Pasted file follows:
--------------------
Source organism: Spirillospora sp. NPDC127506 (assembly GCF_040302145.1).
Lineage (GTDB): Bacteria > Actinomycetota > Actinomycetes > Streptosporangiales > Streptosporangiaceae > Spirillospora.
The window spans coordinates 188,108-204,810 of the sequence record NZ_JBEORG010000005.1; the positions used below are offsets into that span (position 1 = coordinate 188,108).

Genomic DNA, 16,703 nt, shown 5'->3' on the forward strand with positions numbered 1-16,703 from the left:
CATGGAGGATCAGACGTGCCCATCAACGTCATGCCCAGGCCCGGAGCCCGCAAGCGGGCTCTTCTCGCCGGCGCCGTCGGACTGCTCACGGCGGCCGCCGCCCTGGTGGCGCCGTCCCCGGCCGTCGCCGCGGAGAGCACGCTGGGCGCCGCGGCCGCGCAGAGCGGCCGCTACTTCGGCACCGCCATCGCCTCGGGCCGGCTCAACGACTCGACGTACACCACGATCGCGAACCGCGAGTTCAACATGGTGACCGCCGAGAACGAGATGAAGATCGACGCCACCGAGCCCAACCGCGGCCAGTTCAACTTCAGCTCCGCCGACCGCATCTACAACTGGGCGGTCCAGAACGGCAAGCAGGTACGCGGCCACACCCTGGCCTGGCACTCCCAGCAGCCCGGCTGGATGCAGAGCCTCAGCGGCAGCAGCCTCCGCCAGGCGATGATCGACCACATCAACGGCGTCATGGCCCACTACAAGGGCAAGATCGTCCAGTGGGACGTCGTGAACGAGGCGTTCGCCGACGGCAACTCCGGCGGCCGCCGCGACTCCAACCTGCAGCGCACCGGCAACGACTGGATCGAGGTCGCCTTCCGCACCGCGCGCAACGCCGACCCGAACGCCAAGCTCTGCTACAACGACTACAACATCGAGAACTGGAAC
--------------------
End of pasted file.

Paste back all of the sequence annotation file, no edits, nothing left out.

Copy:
Source organism: Spirillospora sp. NPDC127506 (assembly GCF_040302145.1).
Lineage (GTDB): Bacteria > Actinomycetota > Actinomycetes > Streptosporangiales > Streptosporangiaceae > Spirillospora.
The window spans coordinates 188,108-204,810 of the sequence record NZ_JBEORG010000005.1; the positions used below are offsets into that span (position 1 = coordinate 188,108).

Genomic DNA, 16,703 nt, shown 5'->3' on the forward strand with positions numbered 1-16,703 from the left:
CATGGAGGATCAGACGTGCCCATCAACGTCATGCCCAGGCCCGGAGCCCGCAAGCGGGCTCTTCTCGCCGGCGCCGTCGGACTGCTCACGGCGGCCGCCGCCCTGGTGGCGCCGTCCCCGGCCGTCGCCGCGGAGAGCACGCTGGGCGCCGCGGCCGCGCAGAGCGGCCGCTACTTCGGCACCGCCATCGCCTCGGGCCGGCTCAACGACTCGACGTACACCACGATCGCGAACCGCGAGTTCAACATGGTGACCGCCGAGAACGAGATGAAGATCGACGCCACCGAGCCCAACCGCGGCCAGTTCAACTTCAGCTCCGCCGACCGCATCTACAACTGGGCGGTCCAGAACGGCAAGCAGGTACGCGGCCACACCCTGGCCTGGCACTCCCAGCAGCCCGGCTGGATGCAGAGCCTCAGCGGCAGCAGCCTCCGCCAGGCGATGATCGACCACATCAACGGCGTCATGGCCCACTACAAGGGCAAGATCGTCCAGTGGGACGTCGTGAACGAGGCGTTCGCCGACGGCAACTCCGGCGGCCGCCGCGACTCCAACCTGCAGCGCACCGGCAACGACTGGATCGAGGTCGCCTTCCGCACCGCGCGCAACGCCGACCCGAACGCCAAGCTCTGCTACAACGACTACAACATCGAGAACTGGAAC